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I tend to think that most preaching and Bible quoting is a waste of time, if the person doing the deed does not bring his or her own humanity into the mix. Pounding on the Bible, quotation jumping and the pointing of fingers can often be a diversion that is shared by one click speaking against another.
My sister Jane -- who is a very caring Christian and does a great deal of work with addicts, as well as with women who have been abused -- once asked me this question:
"Mark do you think Jesus is coming soon?"
It is a good question. I said, "No, because the Gospel has yet to be preached." By that I don't mean it literally of course, but I am not sure the Gospel is as yet understood by Christians, and of course I am smack in the middle of that statement, for not only do I not live the message, I am still seeking to understand it. More Here...
Portland Oregon hosted the 2nd annual Justice Conference a few months ago. One of the key speakers was an American hero named Dr. John M. Perkins. He's been a civil rights leader as well as a community transformer. He's been a great voice for justice in the United States in the last several decades and it was my great privilege to drive him around during his time here.
During some of our spare time we had a short conversation in which I asked Dr. Perkins "In this time of twitter, texting, blogs, iphones, and instant information, what can my generation and the genrations after mine be doing to make sure we don't waste our potential? What must we do to not lose a grip on being as effective as we need to be?" His answer was incredibly simple.
"Listen. Make sure you hear what people tell you" He said.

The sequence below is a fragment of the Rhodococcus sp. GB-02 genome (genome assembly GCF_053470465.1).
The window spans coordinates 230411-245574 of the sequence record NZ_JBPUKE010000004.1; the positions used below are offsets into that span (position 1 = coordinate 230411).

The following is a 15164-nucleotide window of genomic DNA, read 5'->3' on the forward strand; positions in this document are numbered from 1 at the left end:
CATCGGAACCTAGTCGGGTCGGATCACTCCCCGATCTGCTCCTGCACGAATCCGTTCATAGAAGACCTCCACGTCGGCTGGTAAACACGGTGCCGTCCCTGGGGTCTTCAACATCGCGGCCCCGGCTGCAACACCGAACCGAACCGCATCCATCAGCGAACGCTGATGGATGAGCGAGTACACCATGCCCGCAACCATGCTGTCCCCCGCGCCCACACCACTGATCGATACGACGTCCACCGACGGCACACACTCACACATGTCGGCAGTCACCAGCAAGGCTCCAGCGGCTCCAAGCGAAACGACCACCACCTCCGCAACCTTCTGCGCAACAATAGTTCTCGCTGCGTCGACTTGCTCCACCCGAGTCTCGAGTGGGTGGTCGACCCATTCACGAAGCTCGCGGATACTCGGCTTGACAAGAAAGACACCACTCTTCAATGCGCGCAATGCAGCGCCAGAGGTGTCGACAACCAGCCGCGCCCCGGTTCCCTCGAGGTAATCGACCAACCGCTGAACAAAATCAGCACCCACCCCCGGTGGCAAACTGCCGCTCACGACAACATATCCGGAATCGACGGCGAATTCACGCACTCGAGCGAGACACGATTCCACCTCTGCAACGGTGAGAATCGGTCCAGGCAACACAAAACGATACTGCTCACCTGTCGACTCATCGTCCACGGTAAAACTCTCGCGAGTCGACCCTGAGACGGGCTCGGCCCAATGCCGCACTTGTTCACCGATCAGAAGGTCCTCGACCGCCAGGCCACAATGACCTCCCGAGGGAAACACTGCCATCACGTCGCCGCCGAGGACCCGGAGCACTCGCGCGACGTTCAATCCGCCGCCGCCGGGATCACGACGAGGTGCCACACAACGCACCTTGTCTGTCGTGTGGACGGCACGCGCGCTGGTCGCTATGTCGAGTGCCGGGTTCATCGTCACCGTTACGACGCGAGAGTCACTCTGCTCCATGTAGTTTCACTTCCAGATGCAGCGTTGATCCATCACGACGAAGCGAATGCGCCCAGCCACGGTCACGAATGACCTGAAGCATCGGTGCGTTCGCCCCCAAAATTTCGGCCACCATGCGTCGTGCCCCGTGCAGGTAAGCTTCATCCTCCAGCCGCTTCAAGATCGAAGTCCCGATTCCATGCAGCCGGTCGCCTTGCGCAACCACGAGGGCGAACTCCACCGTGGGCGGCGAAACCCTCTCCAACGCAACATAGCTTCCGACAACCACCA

My friend Ed Underwood asked this question via social media. “When you are going through hard times what song comforts you?” I have been thinking about that recently as we are going through some valleys in our lives. A song by Steven Curtis Chapman is one of my favorites at times like this. It is possible to write powerful lyrics without actually experiencing deep sadness and loss. But it is more impactful when you know the writer has experienced devastating trials and still remained faithful.
In May of 2008 Chapman’s five year old daughter Maria was run over and killed on the family property. Her teen-aged brother did not see her playing in the driveway before she was struck. It was a tragedy of unspeakable sadness. I remember that my first thought was how could God allow this to happen to a couple who have done so much for the body of Christ? The answer is found in God’s Word and it is not one that we generally put in the brochure. All of us who follow Jesus are going to suffer. More Here...
What does the Incarnation say about God's relation to the world? Perhaps it is a truth that has always been at work.
What does that mean? On the cross we see our souls, Christ bears our pains, feels what we feel; our despair he knows, from each one of us.
Is this what the Incarnation means or again is it only the surface leading us into the mystery of the immanence and love of God? Christ, is he showing the relationship that the Father has always had with us? Christ also calls God our Father?
So even though God is beyond all concepts, yet in revealing himself he uses metaphors we can understand. Fatherhood is one of them and he shows us the father archetype in its most sterling attributes. Perhaps motherhood and fatherhood are one of the most powerful indicators pointing to how God relates to the world, times infinity. More Here...
Good morning, readers! We here at Revelife hope you have had a great week, and with today being Sunday, we hope you will be taking time to visit your local church to receive teaching and to spend time in your community.
But we also know that there are people in our online community here who will not be able to or who don't want to attend a church service today. We don't think you should be without access to the teaching and singing that comes from these Sunday services, so we feature the online services at North Point Community Church in Alpharetta, Georgia.
Today at North Point, we will be wrapping up the series Red Letter Prayers. If prayer is something that doesn't come easily to you, this is a great message for you, as we focus on the prayers of Jesus, the one who knows God best.